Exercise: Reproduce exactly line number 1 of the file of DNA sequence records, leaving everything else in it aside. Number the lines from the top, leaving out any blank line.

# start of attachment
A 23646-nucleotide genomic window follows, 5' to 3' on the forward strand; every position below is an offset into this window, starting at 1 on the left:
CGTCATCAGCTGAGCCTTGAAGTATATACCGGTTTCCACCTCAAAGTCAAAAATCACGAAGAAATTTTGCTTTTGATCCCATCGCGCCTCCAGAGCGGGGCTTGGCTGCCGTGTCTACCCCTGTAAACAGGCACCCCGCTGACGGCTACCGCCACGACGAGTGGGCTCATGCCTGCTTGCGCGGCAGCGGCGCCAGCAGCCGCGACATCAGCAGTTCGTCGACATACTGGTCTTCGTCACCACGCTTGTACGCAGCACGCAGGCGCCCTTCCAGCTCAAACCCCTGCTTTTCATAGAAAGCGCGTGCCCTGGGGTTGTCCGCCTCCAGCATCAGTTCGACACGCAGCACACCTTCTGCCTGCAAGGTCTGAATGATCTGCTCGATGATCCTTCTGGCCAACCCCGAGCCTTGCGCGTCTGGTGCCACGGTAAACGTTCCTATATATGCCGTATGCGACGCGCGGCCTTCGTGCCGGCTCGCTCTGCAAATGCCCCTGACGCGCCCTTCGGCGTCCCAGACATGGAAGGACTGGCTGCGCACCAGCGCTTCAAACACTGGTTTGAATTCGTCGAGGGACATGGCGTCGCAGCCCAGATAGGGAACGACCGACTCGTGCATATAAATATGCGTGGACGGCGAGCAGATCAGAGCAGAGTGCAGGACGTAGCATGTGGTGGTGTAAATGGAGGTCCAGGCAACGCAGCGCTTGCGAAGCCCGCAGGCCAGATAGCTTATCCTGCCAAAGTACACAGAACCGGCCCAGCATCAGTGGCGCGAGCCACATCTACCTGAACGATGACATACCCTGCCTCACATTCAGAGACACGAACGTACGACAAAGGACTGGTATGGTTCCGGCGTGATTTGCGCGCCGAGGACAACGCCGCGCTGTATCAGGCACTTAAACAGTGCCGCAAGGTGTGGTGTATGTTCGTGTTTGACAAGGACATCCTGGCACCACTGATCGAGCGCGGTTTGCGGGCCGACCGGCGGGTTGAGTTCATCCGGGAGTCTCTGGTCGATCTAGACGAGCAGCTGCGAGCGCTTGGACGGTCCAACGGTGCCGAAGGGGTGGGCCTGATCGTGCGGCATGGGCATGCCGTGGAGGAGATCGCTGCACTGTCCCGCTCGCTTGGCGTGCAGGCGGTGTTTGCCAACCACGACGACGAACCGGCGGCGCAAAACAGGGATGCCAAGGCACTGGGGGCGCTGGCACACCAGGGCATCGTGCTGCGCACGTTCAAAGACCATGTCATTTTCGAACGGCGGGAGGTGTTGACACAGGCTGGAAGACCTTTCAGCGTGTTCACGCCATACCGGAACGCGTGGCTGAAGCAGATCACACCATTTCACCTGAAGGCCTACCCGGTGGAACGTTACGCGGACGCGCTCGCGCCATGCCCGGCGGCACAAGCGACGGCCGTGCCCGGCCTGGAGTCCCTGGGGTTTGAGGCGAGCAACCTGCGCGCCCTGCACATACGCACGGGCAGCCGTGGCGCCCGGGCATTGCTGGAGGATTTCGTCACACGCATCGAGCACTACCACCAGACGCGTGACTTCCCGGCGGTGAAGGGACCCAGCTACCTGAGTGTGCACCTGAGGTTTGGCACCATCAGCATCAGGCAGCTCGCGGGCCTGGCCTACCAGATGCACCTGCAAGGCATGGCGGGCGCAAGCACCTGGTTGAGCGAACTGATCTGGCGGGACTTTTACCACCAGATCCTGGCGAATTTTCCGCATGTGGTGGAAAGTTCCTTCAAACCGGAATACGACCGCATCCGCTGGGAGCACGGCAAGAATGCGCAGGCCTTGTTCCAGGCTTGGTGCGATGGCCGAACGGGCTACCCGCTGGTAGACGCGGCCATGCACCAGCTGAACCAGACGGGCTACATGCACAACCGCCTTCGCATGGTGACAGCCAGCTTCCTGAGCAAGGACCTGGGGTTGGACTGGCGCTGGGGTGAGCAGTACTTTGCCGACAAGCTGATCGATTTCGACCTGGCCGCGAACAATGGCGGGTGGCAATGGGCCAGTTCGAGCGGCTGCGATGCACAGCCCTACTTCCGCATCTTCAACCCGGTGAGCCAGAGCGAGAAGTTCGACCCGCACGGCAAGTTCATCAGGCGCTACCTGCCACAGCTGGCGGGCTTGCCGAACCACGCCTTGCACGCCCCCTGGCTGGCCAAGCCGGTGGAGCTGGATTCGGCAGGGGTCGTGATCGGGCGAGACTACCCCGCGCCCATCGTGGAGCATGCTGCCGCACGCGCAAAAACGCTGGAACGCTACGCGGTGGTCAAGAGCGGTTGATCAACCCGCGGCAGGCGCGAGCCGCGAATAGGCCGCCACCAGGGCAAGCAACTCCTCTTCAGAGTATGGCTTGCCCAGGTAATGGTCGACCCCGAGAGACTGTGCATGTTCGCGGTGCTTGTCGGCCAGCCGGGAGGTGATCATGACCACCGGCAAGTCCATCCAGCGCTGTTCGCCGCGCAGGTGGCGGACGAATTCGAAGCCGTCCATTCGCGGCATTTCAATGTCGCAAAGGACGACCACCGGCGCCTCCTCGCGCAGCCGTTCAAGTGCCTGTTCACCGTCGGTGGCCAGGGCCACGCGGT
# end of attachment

A 23646-nucleotide genomic window follows, 5' to 3' on the forward strand; every position below is an offset into this window, starting at 1 on the left: